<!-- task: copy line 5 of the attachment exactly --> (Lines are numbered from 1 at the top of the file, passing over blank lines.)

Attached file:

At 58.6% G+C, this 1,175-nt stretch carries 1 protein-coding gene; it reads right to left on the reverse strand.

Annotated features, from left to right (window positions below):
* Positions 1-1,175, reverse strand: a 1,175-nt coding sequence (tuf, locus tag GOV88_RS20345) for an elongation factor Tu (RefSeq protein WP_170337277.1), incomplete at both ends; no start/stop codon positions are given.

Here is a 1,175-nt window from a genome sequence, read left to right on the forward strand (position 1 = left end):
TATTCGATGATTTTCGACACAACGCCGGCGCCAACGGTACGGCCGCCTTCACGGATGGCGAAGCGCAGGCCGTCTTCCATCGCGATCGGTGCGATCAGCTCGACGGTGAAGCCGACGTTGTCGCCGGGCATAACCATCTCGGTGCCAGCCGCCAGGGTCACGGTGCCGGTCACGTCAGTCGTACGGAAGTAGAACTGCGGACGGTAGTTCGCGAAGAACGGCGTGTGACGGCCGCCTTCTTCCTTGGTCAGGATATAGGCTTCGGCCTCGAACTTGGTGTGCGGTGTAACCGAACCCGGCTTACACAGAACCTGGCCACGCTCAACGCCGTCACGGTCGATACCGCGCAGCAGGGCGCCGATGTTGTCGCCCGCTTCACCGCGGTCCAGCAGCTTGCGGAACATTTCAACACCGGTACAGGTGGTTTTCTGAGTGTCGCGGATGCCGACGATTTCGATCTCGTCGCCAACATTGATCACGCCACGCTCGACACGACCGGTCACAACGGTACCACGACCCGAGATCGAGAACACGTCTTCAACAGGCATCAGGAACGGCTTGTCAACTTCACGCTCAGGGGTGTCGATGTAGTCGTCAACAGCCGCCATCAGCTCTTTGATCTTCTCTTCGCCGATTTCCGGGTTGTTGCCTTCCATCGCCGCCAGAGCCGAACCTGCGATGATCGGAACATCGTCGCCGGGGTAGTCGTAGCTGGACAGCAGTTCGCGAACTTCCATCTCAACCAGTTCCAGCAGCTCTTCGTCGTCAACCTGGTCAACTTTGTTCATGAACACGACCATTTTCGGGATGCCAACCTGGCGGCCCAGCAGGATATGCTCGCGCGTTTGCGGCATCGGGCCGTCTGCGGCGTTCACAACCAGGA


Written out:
TATTCGATGATTTTCGACACAACGCCGGCGCCAACGGTACGGCCGCCTTCACGGATGGCGAAGCGCAGGCCGTCTTCCATCGCGATCGGTGCGATCAGCTCGACGGTGAAGCCGACGTTGTCGCCGGGCATAACCATCTCGGTGCCAGCCGCCAGGGTCACGGTGCCGGTCACGTCAGTCGTACGGAAGTAGAACTGCGGACGGTAGTTCGCGAAGAACGGCGTGTGACGGCCGCCTTCTTCCTTGGTCAGGATATAGGCTTCGGCCTCGAACTTGGTGTGCGGTGTAACCGAACCCGGCTTACACAGAACCTGGCCACGCTCAACGCCGTCACGGTCGATACCGCGCAGCAGGGCGCCGATGTTGTCGCCCGCTTCACCGCGGTCCAGCAGCTTGCGGAACATTTCAACACCGGTACAGGTGGTTTTCTGAGTGTCGCGGATGCCGACGATTTCGATCTCGTCGCCAACATTGATCACGCCACGCTCGACACGACCGGTCACAACGGTACCACGACCCGAGATCGAGAACACGTCTTCAACAGGCATCAGGAACGGCTTGTCAACTTCACGCTCAGGGGTGTCGATGTAGTCGTCAACAGCCGCCATCAGCTCTTTGATCTTCTCTTCGCCGATTTCCGGGTTGTTGCCTTCCATCGCCGCCAGAGCCGAACCTGCGATGATCGGAACATCGTCGCCGGGGTAGTCGTAGCTGGACAGCAGTTCGCGAACTTCCATCTCAACCAGTTCCAGCAGCTCTTCGTCGTCAACCTGGTCAACTTTGTTCATGAACACGACCATTTTCGGGATGCCAACCTGGCGGCCCAGCAGGATATGCTCGCGCGTTTGCGGCATCGGGCCGTCTGCGGCGTTCACAACCAGGA